You might have heard a fair bit of excitement circulating about Intuitive Eating recently. As more and more people begin to take healthy eating to an extreme, and as a result are struggling with food related fears and the newest eating disorder on the block, orthorexia (an unhealthy preoccupation with foods that are ‘pure’, ‘good' or ‘clean’), intuitive eating is being offered as a solution. Intuitive eating helps people make peace with food and release the need to follow food rules. Obviously, this is a good thing. So let’s get you better acquainted with the concept - I’ll be your Food Cupid ;)
Intuitive eating is a way of eating where you make food choices based on your body’s inner cues, with the understanding that your body has an innate wisdom of how to nourish itself.
Intuitive eating has a lot in common with mindful eating, but it is slightly different in that it has a stronger focus on challenging negative food associations and using your own intuition as a tool for making nutritional choices, as opposed to just slowing down and raising your awareness whilst eating (though that’s definitely part of it).
Intuitive eating is at once a very simple concept and a deeply complex combination of nutritional science and food psychology. It developed to help the chronically food obsessed and struggling food dieter create a healthy relationship between their minds, bodies and food. Everyone was born with the ability to eat intuitively, and many people still instinctively eat this way without even knowing that they are. But many of us have lost touch with this body wisdom and so our relationship to food has become seriously twisted. Intuitive eating can help us all, but especially if ...
- you feel out of control around food
- you feel like you can’t be trusted around cake/crisps/ice-cream/your kryptonite food
- you’re constantly searching for the next weight-loss solution, detox or health trend
- you’re thinking “I can’t go out with my friends for dinner because there won’t be anything on the menu that fits my diet”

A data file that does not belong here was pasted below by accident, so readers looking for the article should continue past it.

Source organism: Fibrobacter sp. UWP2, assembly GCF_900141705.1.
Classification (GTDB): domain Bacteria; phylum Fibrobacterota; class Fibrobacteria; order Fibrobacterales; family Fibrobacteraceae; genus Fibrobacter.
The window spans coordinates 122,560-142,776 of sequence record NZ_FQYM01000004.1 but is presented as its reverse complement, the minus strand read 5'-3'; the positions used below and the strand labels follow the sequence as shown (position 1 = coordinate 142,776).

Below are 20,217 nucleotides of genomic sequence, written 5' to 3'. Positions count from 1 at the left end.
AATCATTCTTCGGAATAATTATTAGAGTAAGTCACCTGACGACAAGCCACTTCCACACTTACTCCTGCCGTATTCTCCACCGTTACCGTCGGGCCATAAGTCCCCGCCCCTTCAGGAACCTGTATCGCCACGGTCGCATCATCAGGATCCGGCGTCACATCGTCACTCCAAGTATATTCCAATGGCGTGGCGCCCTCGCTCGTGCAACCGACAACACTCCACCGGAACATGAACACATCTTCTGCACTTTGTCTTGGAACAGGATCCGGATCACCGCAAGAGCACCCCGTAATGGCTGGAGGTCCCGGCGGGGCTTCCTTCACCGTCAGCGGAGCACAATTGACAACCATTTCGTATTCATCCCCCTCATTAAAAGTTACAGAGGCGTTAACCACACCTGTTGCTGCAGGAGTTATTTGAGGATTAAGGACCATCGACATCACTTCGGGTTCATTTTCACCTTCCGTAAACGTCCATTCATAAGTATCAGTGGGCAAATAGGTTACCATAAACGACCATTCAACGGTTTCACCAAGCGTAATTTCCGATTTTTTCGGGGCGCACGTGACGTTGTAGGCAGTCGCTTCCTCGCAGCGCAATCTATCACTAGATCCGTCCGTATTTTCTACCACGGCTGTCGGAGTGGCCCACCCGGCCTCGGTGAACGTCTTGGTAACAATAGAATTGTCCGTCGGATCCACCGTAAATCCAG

In the book Intuitive Eating Evelyn Tribole and Elyse Resch provide 10 principles for intuitive eating, but I think that they can be boiled down to just 5 core pillars.
The 5 Pillars of Intuitive Eating
1. Reject food rules, fearful thoughts and social pressure
Intuitive eating requires you to give up dieting and succumbing to the pressure of society’s body ideals. Not only will you need to be resolute in the face of external pressures, but you will also need to challenge your own negative internal dialogue that you will have picked up over the years. Your worth as a person does not change and is not dependant on whether you eat ‘good’ or ‘bad’ foods (in fact, you'll need to recognise that there are no such things) - you are more than just a body.
2. You are the expert on you
Rather than following some external direction (like a diet, meal plan or label like 'vegan') you rely on your body’s natural wisdom to make your choices. Intuitive eating involves building trust in your body’s ability to support you instead of outsourcing it so a health expert or ‘guru’ that has no experience in your body. You know your body best and which foods make you feel the most energised and nourished better than anyone else. Give yourself unconditional permission to eat in a way that feels good to you.
3. Honour your hunger and fullness
After years of dieting, following meal plans and depending on outside information to make food choices it is common to lose touch with your body’s natural sensations of hunger and fullness. By tuning in to your body before, during and after each meal it is possible to reestablish an understanding of your body’s signals. Respect your body enough that if it is communicating to you that you need food that you eat food to satisfy the hunger, and if it is signalling a comfortable fullness that you stop eating. It is also important to gain an awareness of the difference between physical and emotional hungers. If you feel an emptiness despite a satisfied stomach then it is vital that you acknowledge this by feeding yourself appropriately: self-care practices and social connection are more effective forms of emotional nourishment.